1. 1D and 2D Gel Electrophoresis
1D and 2D electrophoresis are classical protein analysis methods for separating and visualizing protein mixtures. Combining this analysis with mass spectrometric protein identification makes it a very powerful tool for charcacterization of protein mixtures.
1.1. 1D SDS PAGE is used to look at less complex samples and to see the most abundant proteins. It is also very useful for comparing different production batches on a single gel. Silver staining makes it very sensitive and can be combined with our protein identification analysis.
1.2. 2D PAGE separates soluble proteins with isoelectric points from pI 3-10 and Mw from 10-130 kDa. Protein spots can be cut out from the gel and identified by a mass spectrometric analysis and database search, providing the protein name and database accession number. Typically 200-500 protein spots can be observed and identified in a silver stained 2D gel. The images obtained after 1D/2D gel analysis are scanned with a densitometric scanner providing semi-quantitative numbers for individual bands or spots.
1.3. 2D-DIGE is a gel-based approach for comparative proteomics using fluorescent tags. Distinct fluorescent tags e.g. Cy 3, 5 and 2 are used to label samples and a universal internal standard prior to 1st/2nd dimension electrophoresis. An automated software program is used to detect, quantify and annotate differentially expressed proteins. 2D-DIGE offers all the advantages of 2D-PAGE and overcomes the inherent disadvantage of variation and reproducibility problem in a 2D-PAGE.
2. Protein identification by linear-ion trap mass spectrometry
Digested protein samples will be then loaded on to a peptide trap at the front-end of an ion trap mass spectrometry (LTQ, Thermo Scientific) by a HPLC auto-sampler and washed by a HPLC pump to remove contaminants. A 40-minute acetonitrile gradient will then be applied to the peptide trap by another HPLC pump to elute the peptides sequentially onto a C18 reverse column for further refined separation. Separated peptide will be introduced into the MS via ESI interface, followed by automated MS and MS2 scans to collect the information for parent and fragment ions. Collected MS and MS2 spectral will be submitted to protein database search and protein identification results will be then generated for each protein samples.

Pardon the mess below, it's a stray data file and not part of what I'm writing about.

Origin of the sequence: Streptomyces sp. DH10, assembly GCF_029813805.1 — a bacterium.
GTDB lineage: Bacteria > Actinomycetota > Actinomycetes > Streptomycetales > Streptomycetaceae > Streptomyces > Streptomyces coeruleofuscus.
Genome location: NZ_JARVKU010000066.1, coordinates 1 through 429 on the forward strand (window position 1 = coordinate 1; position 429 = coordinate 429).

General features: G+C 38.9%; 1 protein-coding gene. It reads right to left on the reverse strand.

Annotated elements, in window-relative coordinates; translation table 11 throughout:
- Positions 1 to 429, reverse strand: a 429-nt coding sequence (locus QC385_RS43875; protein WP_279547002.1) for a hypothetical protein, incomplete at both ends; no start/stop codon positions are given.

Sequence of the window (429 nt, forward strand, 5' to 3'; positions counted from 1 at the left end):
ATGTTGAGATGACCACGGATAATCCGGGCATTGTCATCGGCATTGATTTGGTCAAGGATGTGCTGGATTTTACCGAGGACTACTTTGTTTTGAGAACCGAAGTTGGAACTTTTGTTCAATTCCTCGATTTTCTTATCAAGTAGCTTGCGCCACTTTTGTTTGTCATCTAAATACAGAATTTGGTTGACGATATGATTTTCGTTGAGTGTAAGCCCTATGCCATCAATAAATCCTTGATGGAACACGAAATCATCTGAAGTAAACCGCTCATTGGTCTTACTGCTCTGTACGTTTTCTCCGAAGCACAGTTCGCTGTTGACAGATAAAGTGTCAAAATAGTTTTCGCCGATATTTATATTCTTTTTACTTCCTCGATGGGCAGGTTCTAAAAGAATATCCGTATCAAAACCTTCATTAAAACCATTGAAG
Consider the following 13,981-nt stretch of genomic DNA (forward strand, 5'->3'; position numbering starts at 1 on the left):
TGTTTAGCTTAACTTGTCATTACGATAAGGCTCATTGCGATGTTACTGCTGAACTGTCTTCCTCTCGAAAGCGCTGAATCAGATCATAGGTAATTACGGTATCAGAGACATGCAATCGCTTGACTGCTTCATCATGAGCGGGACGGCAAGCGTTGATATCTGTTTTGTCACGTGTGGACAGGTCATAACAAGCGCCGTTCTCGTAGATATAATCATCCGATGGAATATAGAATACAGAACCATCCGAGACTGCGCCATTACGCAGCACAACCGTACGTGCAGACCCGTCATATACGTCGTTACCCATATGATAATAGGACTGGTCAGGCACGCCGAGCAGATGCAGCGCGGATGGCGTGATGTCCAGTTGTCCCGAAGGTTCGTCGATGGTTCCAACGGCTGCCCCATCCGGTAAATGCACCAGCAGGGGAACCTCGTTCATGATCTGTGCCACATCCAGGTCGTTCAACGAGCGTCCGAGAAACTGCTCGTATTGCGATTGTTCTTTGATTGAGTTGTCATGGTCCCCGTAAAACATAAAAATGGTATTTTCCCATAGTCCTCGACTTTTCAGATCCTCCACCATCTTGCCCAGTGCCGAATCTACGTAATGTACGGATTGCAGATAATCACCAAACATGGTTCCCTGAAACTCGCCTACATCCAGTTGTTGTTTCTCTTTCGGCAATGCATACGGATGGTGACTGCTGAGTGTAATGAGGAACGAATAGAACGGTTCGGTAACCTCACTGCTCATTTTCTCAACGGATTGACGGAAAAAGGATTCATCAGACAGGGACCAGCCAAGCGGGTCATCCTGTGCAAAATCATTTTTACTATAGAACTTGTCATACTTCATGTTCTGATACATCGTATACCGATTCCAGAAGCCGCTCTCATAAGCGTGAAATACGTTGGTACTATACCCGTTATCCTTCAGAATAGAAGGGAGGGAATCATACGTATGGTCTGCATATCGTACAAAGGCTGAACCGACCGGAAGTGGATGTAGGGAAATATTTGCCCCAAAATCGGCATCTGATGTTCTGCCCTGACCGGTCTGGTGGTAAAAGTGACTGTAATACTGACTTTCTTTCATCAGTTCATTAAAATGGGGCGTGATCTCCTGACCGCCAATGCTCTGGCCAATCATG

3. Comparative proteomics using spectral-counting or TIC intensity methods
Depending on the complexity of the protein sample, a 1D HPLC separation (reverse phase) or a 2D HPLC separation scheme including strong cation exchange (SCX) and reverse phase (RP) will be used for separation and increase the proteome coverage. Separated peptide will be introduced into the MS via ESI interface, followed by automated MS and MS2 scans to collect the information for parent and fragment ions. Collected MS and MS2 spectral will be submitted to protein database search and protein identification results with 1% false discovery rate (FDR) will be then generated for each protein sample. All the protein identification results will next be imported into a proteomic quantification software to generate the protein abundance information based on the number of MS2 spectral or total ion chromatograph (TIC) intensities, which will be then be integrated into one excel file containing both protein identifications and quantification information.
4. Protein/peptide/small molecules quantification using SRM/MRM MS
Selected reaction monitoring/multiple reaction monitoring (SRM/MRM) MS analysis of targeted molecules will be performed on a 4000 QTRAP hybrid MS from ABSciex. Both peptides and metabolites can be analyzed and quantified using SRM/MRM. One or multiple transitions will be needed for each target molecules, together with MS parameters, including collision energy (CE), de-clustering potential (DP) and etc. The method development by PCL for SRM/MRM experiments, i.e. transition identification and optimization and HPLC optimization are strongly suggested for each customer since it is highly instrument dependent. After MS analysis, SRM/MRM spectral will be processed using Multiquant software to extract peak areas for all transitions, which will then be exported to excel file and handed to customer. Further in-depth multi-variant analysis is also available upon request and at additional charge.